Charles shrugs off Harry's bombshell interview as he's seen smiling at Sunday service


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King Charles has been pictured smiling as he arrives for a church service ahead of his youngest son’s bombshell interview. King Charles was at St. Lawrence’s Church in Castle Rising, Norfolk, earlier today, hours before Prince Harry appears in an interview on ITV to publicise his explosive new book.

The king’s appearance comes after Harry launched a series of allegations against the Royal Family, including that his brother Prince William physically attacked him in a row during which Harry claims Meghan, Duchess of Sussex, was labelled “rude” and “abrasive”.

Buckingham Palace has so far declined to comment on any of the claims made by the Sussexes’ in their Netflix documentary series or Harry’s memoir, Spare, which officially goes on sale on Tuesday. Excerpts from the ghost-written work have appeared in the press, however, after copies went on sale in Spain by mistake.

King Charles, who was dressed in a shirt and tie with a dinosaur pattern, was greeted by well-wishers during an impromptu walkabout outside St. Lawrence’s Church. The monarch beamed as he mingled with a crowd of people who had gathered to see His Royal Highness.

Charles seemingly appeared to have brushed off any distress caused by the Duke of Sussex’s claims and revelations, which included details of when his father broke the news of the death of his mother, Diana, Princess of Wales. At one point during His Majesty’s appearance on Sunday (January 8) he was seen laughing along with a member of the public.

Asked if the royals have been damaged by Harry’s allegations, Mr Sunak said: “In general I wouldn’t get into talking about the Royal Family but it’s something that I’m proud of and I think the country is proud of.

“We saw that last year very movingly multiple times and I’m confident we’ll see it this year with King Charles’s coronation, which will be another fantastic occasion for the country to come together and celebrate something that’s special about Britain.”

In a clip from Harry’s ITV interview, the Duke says he only cried once after Diana’s death. He also speaks of the guilt he felt when walking among the crowds which had gathered outside Kensington Palace in the wake of his mother’s death in a car crash in Paris in 1997.

He tells presenter Tom Bradby: “Everyone knows where they were and what they were doing the night my mother died.

“I cried once, at the burial, and you know I go into detail about how strange it was and how actually there was some guilt that I felt, and I think William felt as well, by walking around the outside of Kensington Palace.”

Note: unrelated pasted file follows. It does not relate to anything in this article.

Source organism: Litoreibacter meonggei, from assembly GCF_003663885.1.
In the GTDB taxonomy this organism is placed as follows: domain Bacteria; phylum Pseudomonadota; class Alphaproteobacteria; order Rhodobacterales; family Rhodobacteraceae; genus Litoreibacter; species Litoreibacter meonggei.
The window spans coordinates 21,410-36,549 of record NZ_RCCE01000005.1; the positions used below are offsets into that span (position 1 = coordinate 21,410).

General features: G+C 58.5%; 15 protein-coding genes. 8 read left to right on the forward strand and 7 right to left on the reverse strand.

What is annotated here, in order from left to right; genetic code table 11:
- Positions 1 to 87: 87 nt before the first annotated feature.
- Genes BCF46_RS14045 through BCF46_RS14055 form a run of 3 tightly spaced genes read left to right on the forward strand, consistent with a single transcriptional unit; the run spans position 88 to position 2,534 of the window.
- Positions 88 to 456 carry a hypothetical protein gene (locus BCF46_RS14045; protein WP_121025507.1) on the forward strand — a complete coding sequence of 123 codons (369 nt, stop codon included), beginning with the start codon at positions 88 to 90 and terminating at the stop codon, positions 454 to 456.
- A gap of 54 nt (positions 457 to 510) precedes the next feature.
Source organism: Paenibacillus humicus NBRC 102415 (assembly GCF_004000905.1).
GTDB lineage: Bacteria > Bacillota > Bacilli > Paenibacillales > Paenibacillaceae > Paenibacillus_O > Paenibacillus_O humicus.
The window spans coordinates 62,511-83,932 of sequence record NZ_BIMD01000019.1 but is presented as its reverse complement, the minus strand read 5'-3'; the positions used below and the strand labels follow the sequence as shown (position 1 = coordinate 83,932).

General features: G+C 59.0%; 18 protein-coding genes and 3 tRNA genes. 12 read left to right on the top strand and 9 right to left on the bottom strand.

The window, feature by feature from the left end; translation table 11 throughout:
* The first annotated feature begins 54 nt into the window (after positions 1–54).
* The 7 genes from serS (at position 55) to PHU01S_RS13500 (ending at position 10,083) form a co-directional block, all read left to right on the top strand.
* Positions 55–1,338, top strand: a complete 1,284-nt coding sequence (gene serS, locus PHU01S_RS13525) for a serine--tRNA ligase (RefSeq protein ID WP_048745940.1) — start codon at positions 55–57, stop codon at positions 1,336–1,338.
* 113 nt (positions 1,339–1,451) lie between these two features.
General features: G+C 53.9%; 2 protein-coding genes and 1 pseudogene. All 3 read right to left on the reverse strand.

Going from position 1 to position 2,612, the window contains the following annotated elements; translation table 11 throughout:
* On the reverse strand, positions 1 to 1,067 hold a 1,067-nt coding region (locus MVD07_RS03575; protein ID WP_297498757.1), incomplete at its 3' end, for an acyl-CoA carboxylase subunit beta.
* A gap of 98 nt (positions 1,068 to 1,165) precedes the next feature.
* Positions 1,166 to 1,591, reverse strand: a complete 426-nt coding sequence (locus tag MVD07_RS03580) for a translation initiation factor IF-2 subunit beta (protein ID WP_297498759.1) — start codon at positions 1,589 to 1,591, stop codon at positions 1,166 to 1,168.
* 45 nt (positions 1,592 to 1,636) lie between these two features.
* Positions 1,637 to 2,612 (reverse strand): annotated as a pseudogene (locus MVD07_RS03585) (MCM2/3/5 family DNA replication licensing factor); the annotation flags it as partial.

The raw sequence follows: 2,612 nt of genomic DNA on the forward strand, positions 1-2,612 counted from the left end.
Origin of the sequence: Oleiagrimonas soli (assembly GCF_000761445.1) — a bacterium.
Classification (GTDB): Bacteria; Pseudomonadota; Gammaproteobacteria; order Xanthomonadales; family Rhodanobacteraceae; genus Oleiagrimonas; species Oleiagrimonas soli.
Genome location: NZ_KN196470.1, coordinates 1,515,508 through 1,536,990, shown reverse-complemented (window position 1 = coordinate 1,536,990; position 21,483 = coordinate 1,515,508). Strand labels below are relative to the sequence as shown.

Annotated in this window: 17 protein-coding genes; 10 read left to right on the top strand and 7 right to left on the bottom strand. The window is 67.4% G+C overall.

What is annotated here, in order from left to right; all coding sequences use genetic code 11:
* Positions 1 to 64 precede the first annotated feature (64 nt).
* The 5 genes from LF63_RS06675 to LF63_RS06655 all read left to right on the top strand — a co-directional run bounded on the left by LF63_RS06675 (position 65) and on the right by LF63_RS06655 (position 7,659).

Harry has also faced an onslaught of criticism in recent days since an excerpt from his memoir was leaked about the 25 insurgents he claimed to have killed as a helicopter pilot.

Colonel Tim Collins, known for a pre-battle speech he made in Iraq, was one of many distinguished personnel to criticise the Duke’s conduct, accusing him of turning against the military – his “other family”.

Earlier in the week Colonel Collins called the revelations in the book “a tragic money-making scam”.

In his controversial memoir, Harry wrote that flying six missions during his second tour of duty on the front line in 2012 to 2013 resulted in “the taking of human lives”, of which he was neither proud nor ashamed.

Supporters of the Windsors have rallied to the Royal Family since the Duke’s revelations and claims were made. A friend of King Charles’s said the Duke of Sussex’s disclosures in this new book are the sort that usually “come from B-list celebrities”.

Broadcaster Jonathan Dimbleby, who interviewed Charles in 1994 when the then Prince of Wales admitted having an affair, said he was “perplexed” by Harry’s decision to publish a book.

Mr Dimbleby, 78, told the BBC he imagines the King, as Harry’s father, is “extremely pained” and “very frustrated” by the situation and “would be very anxious to bring it to an end”.

Of the book, Mr Dimbleby said: “I’m concerned incidentally that everyone uses the word ‘revelations’. Yes, there are obviously revelations about how he lost his virginity, taking drugs and how many people he feels he might have shot down in Afghanistan from his Apache, but those are the kinds of revelations in part that you would expect, I suppose, from a kind of B-list celebrity.

“Much more significant are not what you would call revelations but allegations – complaints, the anger and pain of what he is saying. His assertion that this is his side because so far there has only been one side. It seems to me that I have not heard the other side at all because the other side is always silent.”



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